October 2013 US Poverty Laser Talk: Sample Script to “Pitch” a SNAP Editorial

To use in conjunction with our October 2013 Action: Generate Editorials and Op-Eds about Protecting SNAP (Food Stamps). To find contact information for media outlets in your area, including telephone numbers and addresses, visit our Media Guide at http://capwiz.com/results/dbq/media/. In addition, see our Activist Toolkit pieces on generating an editorial in your local paper  If others in your RESULTS group are taking the lead in generating editorials or op-eds, we urge you to write a letter to the editor to your local papers. Be sure to send your published piece to your members of Congress!

Sample Call Script

Hello, my name is Meredith Dodson and I’m calling from the local DC area RESULTS chapter. We are a volunteer anti-poverty advocacy group and I wanted to bring a really important issue to your attention. Do you have a few minutes to talk about a possible angle for an editorial on hunger?

Every day seems to bring a new story about folks in Congress misrepresenting facts to the American public. In what might be a new low, some in the House of Representatives are attempting to gut the SNAP program (formerly food stamps) by penalizing those who cannot find jobs because of the weak economy.

One of five of American children are at risk of going to bed hungry. As a parent of two young children, I find this heartbreaking – and it doesn’t make sense, since I can tell you firsthand that hungry kids can’t focus whether in school or on basic household tasks. And I see every day how much they are learning, but kids at risk of hunger are more likely to get sick and have slowed growth.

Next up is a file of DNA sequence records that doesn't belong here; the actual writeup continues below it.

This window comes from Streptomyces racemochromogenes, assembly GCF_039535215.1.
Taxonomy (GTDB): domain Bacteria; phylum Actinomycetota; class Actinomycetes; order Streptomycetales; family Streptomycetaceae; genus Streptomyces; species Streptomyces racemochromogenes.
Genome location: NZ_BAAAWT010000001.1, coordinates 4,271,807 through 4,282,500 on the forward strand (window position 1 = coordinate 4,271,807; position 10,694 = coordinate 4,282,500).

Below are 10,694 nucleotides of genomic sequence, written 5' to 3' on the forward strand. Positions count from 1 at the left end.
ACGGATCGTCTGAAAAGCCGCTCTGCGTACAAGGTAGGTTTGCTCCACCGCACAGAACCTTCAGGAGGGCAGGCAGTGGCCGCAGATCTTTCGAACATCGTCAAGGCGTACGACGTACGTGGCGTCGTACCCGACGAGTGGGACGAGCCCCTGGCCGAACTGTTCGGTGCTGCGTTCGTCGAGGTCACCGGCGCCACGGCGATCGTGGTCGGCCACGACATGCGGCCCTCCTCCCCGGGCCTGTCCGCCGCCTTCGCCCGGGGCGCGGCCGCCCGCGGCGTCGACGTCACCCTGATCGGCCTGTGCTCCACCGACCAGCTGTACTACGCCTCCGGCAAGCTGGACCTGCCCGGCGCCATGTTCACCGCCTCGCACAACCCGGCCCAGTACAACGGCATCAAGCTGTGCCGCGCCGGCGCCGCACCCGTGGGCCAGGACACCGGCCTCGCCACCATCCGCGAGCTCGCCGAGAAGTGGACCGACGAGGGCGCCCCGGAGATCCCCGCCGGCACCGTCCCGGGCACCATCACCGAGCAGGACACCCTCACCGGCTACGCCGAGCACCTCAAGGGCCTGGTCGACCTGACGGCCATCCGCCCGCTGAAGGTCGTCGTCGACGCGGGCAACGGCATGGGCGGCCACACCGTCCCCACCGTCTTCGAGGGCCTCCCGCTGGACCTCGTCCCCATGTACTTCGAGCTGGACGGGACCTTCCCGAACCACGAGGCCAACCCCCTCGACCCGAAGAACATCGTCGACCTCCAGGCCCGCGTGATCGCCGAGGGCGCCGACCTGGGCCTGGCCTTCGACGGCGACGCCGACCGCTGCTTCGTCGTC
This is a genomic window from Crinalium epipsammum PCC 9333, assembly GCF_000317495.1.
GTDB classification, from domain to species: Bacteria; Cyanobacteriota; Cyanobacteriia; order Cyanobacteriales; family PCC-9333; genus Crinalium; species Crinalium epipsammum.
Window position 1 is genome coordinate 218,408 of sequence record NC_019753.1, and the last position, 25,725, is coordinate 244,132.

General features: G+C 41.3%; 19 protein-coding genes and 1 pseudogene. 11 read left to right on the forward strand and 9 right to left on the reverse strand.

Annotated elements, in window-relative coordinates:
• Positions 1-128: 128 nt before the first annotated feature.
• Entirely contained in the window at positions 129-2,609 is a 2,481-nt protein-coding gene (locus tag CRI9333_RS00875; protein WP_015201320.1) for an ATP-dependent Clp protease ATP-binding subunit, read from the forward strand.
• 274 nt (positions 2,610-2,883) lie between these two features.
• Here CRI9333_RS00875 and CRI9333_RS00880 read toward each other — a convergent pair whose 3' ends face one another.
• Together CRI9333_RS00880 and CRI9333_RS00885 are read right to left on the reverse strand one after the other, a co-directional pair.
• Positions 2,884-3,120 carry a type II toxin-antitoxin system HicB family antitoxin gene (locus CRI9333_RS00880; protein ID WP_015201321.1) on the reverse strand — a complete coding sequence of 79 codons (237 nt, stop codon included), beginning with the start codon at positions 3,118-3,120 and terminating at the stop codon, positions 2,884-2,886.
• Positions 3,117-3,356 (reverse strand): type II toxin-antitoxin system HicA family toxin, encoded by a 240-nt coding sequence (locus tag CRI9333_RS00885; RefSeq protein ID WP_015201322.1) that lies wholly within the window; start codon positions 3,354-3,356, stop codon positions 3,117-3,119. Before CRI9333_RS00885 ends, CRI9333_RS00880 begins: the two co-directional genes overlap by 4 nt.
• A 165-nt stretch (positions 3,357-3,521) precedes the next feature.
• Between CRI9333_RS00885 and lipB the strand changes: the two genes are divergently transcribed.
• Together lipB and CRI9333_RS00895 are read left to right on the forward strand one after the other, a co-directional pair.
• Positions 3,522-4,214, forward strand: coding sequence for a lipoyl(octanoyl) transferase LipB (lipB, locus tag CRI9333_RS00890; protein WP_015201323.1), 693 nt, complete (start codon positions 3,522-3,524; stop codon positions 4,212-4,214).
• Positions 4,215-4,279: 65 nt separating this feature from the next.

SNAP (formerly Food Stamps) is our first line of defense against hunger in America. I’ve appreciated the coverage you’ve had about the House legislation that cuts 4 million low-income people off SNAP and denies 210,000 children meals at school.

Now, as you may know, since 1996, SNAP has had a “work requirement” for adults.  Now, led by Rep. Eric Cantor, a number of folks in Congress are trying to fundamentally change the definition of the “work requirement” and how without being open and honest about it. Their idea is to alter the definition so that if you have failed to find a job after three months of looking, you are cut off from SNAP. This guts the ability of governors to grant “work requirement” waivers to particularly hard hit areas of their state with weak job markets. It doesn’t matter how bad your local economy is, it doesn’t matter how hard you are looking, and it doesn’t matter how hungry you are. Simply put, it would be three months and out.  We’re talking about 1.7 million unemployed Americans getting kicked off the program who live in high unemployment areas and want to work but cannot find a job or a slot in a job training program.

An additional provision gives states incentive to cut people off millions more – including those with children -- from nutrition assistance by offering them half the savings.

This is bad policy, recklessly packaged as responsibility, and it is totally unfair. SNAP is an incredibly effective program. In 2012, it lifted more than 4 million Americans out of poverty. We need to take steps to address our deficit, but we cannot do so by taking food off the tables of hungry American kids whose parents are trying their hardest to find work. And we certainly shouldn’t do it by trying to pull the wool over American’s eyes by changing definitions in midstream.

I hope you can write an editorial on this important, but currently obscured, issue. Can I send you some additional background information on this?